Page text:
The Fracturing of Christendom – The Reformation in Ireland 1530-1700
Saturday 4th March 2017
Tipperary County Museum,
Mick Delahunty Square,
Lectures will commence at 10.30am sharp.
Biography: Raymond Gillespie teaches in the department of history in Maynooth University. He is perhaps best known for his work in the area of local history but he has also written widely about the world of early modern Ireland. He is particularly interested in the cultural role of religion in that world and he is the author of, among other books, Devoted people: religion and belief in early modern Ireland (Manchester, 1997).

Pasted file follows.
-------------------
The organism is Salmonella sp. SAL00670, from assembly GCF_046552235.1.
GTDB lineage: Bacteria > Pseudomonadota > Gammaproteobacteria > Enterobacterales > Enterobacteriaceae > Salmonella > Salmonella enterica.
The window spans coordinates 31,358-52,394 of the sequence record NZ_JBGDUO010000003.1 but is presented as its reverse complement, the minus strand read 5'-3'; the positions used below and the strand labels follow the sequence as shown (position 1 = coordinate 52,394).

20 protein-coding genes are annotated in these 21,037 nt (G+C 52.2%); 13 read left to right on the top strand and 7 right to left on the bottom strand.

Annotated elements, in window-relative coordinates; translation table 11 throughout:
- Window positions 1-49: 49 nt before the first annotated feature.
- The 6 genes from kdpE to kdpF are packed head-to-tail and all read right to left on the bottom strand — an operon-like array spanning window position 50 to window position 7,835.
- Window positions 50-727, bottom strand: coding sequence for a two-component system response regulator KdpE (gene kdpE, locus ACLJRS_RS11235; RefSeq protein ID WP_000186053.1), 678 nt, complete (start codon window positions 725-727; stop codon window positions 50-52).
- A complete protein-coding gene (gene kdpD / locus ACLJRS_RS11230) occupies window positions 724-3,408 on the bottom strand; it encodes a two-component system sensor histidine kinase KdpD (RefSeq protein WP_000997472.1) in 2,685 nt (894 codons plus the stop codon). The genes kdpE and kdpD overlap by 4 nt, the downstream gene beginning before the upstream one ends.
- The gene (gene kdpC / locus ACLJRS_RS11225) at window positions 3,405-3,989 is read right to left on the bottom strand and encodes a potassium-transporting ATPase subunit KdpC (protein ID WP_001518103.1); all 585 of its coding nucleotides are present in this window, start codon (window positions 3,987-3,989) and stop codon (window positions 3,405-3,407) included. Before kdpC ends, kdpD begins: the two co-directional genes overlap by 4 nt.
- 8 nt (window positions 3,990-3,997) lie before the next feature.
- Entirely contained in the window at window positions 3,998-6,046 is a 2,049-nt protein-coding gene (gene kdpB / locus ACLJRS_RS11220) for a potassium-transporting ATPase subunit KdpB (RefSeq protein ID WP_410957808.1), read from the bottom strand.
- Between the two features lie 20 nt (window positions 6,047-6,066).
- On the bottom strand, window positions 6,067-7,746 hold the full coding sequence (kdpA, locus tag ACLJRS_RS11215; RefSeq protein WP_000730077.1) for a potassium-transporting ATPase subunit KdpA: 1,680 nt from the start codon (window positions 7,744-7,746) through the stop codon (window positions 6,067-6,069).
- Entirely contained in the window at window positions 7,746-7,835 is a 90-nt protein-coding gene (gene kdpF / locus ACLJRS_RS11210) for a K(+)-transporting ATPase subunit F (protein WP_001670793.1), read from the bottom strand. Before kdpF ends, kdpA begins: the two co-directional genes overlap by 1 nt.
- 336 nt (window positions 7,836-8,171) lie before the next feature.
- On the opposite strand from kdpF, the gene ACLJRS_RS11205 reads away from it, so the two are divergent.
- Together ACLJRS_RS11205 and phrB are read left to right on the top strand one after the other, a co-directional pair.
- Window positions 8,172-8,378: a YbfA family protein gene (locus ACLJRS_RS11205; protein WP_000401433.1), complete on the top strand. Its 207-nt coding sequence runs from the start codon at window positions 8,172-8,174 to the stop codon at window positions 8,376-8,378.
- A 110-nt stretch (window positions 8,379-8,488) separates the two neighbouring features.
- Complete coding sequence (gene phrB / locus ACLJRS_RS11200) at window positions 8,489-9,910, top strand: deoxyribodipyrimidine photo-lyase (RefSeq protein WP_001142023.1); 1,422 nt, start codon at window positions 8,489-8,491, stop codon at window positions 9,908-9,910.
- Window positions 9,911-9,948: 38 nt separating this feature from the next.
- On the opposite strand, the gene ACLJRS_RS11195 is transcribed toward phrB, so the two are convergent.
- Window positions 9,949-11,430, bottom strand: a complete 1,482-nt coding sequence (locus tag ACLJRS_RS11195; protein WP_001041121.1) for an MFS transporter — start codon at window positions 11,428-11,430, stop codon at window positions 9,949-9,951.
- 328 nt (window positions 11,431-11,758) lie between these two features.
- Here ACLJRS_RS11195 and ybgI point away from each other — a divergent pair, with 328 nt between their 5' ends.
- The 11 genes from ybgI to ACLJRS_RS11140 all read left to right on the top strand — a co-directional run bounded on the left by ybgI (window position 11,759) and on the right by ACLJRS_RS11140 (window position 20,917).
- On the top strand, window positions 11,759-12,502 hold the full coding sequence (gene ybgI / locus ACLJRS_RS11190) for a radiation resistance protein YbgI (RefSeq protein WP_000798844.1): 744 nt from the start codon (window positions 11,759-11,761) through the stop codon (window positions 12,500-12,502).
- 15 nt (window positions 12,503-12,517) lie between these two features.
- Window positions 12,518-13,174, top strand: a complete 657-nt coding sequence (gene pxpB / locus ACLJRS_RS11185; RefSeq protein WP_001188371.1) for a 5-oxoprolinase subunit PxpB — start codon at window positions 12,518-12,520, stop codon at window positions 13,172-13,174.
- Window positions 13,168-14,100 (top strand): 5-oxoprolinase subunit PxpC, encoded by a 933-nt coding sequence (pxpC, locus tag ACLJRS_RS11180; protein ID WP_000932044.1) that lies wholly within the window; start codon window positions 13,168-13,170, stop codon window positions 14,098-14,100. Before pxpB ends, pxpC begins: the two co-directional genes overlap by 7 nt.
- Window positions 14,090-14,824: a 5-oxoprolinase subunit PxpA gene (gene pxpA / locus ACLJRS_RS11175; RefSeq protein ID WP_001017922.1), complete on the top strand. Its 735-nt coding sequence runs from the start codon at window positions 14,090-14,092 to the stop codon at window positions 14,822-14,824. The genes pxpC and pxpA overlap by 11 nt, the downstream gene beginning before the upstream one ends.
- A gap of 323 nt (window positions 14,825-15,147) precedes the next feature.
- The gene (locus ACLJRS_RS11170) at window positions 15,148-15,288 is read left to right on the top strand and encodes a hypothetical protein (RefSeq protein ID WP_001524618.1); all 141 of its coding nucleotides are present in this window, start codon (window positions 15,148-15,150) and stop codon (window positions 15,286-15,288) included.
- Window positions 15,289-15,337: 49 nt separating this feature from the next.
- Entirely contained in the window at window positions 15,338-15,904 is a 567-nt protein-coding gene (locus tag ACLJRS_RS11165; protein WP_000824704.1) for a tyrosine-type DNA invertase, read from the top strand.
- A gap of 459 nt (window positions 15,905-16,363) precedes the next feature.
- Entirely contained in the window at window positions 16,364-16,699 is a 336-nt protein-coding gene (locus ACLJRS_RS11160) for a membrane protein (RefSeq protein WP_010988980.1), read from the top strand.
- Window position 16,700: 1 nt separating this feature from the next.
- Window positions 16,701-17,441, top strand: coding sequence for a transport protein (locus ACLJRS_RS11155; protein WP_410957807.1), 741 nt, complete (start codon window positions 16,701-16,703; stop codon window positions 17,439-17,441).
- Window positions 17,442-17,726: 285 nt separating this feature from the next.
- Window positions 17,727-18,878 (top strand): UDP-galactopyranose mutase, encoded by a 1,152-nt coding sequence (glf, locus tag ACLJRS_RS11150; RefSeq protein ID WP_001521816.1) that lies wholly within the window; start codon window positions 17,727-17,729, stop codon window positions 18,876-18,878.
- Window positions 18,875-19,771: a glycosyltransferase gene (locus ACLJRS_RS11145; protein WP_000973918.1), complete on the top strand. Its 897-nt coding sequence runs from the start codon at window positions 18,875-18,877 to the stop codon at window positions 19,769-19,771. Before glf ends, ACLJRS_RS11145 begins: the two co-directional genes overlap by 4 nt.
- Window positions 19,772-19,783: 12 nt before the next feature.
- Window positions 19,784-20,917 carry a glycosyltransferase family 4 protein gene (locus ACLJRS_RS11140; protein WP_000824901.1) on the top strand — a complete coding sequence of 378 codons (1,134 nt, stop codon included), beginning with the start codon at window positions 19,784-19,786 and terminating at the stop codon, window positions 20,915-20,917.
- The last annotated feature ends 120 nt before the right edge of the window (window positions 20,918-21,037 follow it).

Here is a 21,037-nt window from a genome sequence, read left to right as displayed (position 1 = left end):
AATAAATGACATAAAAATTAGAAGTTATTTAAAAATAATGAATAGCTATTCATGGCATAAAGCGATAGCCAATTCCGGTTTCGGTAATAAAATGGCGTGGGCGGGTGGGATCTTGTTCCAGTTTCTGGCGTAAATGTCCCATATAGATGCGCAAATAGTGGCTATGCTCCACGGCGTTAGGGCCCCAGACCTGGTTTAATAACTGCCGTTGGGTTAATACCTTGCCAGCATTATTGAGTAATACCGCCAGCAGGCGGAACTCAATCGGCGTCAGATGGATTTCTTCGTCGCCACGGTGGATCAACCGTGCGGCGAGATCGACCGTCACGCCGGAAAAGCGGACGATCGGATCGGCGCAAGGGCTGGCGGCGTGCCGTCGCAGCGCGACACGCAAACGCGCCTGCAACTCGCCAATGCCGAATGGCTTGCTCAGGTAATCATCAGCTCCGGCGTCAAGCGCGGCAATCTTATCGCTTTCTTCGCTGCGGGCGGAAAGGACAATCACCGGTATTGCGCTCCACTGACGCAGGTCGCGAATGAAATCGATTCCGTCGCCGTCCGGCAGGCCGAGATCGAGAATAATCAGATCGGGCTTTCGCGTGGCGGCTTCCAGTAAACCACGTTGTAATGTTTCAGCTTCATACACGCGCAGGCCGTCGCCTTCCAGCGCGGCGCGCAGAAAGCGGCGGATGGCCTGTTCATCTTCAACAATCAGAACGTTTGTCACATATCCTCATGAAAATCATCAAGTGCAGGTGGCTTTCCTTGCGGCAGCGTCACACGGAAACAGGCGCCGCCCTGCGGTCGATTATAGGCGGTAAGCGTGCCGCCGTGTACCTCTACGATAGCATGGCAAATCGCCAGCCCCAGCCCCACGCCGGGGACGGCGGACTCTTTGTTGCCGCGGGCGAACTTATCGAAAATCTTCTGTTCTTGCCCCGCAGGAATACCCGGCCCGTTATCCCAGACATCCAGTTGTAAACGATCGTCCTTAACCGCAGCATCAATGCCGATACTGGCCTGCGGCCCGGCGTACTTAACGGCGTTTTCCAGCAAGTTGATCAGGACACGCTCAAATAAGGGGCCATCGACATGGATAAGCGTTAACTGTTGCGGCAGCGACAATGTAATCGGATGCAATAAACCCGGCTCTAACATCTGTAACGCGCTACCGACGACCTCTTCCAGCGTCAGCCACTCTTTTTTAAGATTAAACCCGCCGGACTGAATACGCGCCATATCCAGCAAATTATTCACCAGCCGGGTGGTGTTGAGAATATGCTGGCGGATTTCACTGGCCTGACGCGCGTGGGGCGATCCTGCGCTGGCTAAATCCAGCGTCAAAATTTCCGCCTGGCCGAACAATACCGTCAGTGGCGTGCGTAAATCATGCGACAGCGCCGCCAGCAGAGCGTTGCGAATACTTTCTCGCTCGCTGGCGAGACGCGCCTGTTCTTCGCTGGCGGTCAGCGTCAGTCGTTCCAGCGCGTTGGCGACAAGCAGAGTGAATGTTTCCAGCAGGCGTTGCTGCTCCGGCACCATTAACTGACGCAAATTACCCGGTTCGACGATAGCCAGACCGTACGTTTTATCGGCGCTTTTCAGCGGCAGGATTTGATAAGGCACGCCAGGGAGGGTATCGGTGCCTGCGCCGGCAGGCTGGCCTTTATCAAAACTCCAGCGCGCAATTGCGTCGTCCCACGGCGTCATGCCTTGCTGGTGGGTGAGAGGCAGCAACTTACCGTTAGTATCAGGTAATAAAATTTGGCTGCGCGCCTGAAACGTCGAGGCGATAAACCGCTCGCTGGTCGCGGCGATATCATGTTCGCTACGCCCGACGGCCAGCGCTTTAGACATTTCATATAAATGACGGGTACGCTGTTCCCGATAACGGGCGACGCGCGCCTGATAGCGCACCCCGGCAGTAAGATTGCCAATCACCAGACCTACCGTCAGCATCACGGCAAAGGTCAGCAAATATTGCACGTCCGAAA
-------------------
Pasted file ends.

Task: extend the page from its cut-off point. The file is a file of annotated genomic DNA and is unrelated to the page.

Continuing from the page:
Synopsis: In the early part of the sixteenth geographical diversity vanished. The coming of the reformation to Ireland fragmented Christianity in a way that had never been seen before. Imposed from above it seemed initially as if the new reformed ideas would meet little resistance but gradually they became entangled with other developments to ensure that institutional religion in Ireland became a deeply divisive force in Irish society. Resurgent Catholicism and entrenched Protestantism clashed violently , most spectacularly in the outbreak of the rising of 1641. Yet behind this there is another story. While institutions changed quickly in response to reform and counter reformation pressures the ideas that shaped individual minds changed more slowly. In the midst of a turbulent world people tried to rebuild the religious structures that allowed them to make sense of their world and create a new religious experience. This is their story.